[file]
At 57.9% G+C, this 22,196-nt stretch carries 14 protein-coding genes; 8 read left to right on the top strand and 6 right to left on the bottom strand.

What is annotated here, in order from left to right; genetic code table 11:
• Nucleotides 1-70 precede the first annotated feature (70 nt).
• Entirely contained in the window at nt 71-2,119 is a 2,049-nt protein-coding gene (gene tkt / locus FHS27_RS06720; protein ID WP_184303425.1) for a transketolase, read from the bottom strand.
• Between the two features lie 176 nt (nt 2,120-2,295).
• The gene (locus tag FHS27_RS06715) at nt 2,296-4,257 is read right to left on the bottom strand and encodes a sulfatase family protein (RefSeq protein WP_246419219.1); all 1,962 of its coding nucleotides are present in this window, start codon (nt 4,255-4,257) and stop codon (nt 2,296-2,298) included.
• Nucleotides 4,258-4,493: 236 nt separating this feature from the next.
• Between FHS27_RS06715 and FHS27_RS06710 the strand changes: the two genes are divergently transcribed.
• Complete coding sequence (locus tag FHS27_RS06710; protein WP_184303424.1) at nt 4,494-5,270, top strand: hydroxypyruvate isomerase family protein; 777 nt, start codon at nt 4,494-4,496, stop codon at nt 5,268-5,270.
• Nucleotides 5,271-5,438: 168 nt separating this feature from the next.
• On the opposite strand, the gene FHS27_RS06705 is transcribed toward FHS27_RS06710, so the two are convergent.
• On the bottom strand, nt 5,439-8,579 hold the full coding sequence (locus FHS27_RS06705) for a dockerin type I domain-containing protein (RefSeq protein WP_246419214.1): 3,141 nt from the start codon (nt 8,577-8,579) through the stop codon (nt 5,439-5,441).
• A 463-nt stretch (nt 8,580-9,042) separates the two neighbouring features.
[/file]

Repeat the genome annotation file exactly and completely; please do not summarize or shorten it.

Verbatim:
At 57.9% G+C, this 22,196-nt stretch carries 14 protein-coding genes; 8 read left to right on the top strand and 6 right to left on the bottom strand.

What is annotated here, in order from left to right; genetic code table 11:
• Nucleotides 1-70 precede the first annotated feature (70 nt).
• Entirely contained in the window at nt 71-2,119 is a 2,049-nt protein-coding gene (gene tkt / locus FHS27_RS06720; protein ID WP_184303425.1) for a transketolase, read from the bottom strand.
• Between the two features lie 176 nt (nt 2,120-2,295).
• The gene (locus tag FHS27_RS06715) at nt 2,296-4,257 is read right to left on the bottom strand and encodes a sulfatase family protein (RefSeq protein WP_246419219.1); all 1,962 of its coding nucleotides are present in this window, start codon (nt 4,255-4,257) and stop codon (nt 2,296-2,298) included.
• Nucleotides 4,258-4,493: 236 nt separating this feature from the next.
• Between FHS27_RS06715 and FHS27_RS06710 the strand changes: the two genes are divergently transcribed.
• Complete coding sequence (locus tag FHS27_RS06710; protein WP_184303424.1) at nt 4,494-5,270, top strand: hydroxypyruvate isomerase family protein; 777 nt, start codon at nt 4,494-4,496, stop codon at nt 5,268-5,270.
• Nucleotides 5,271-5,438: 168 nt separating this feature from the next.
• On the opposite strand, the gene FHS27_RS06705 is transcribed toward FHS27_RS06710, so the two are convergent.
• On the bottom strand, nt 5,439-8,579 hold the full coding sequence (locus FHS27_RS06705) for a dockerin type I domain-containing protein (RefSeq protein WP_246419214.1): 3,141 nt from the start codon (nt 8,577-8,579) through the stop codon (nt 5,439-5,441).
• A 463-nt stretch (nt 8,580-9,042) separates the two neighbouring features.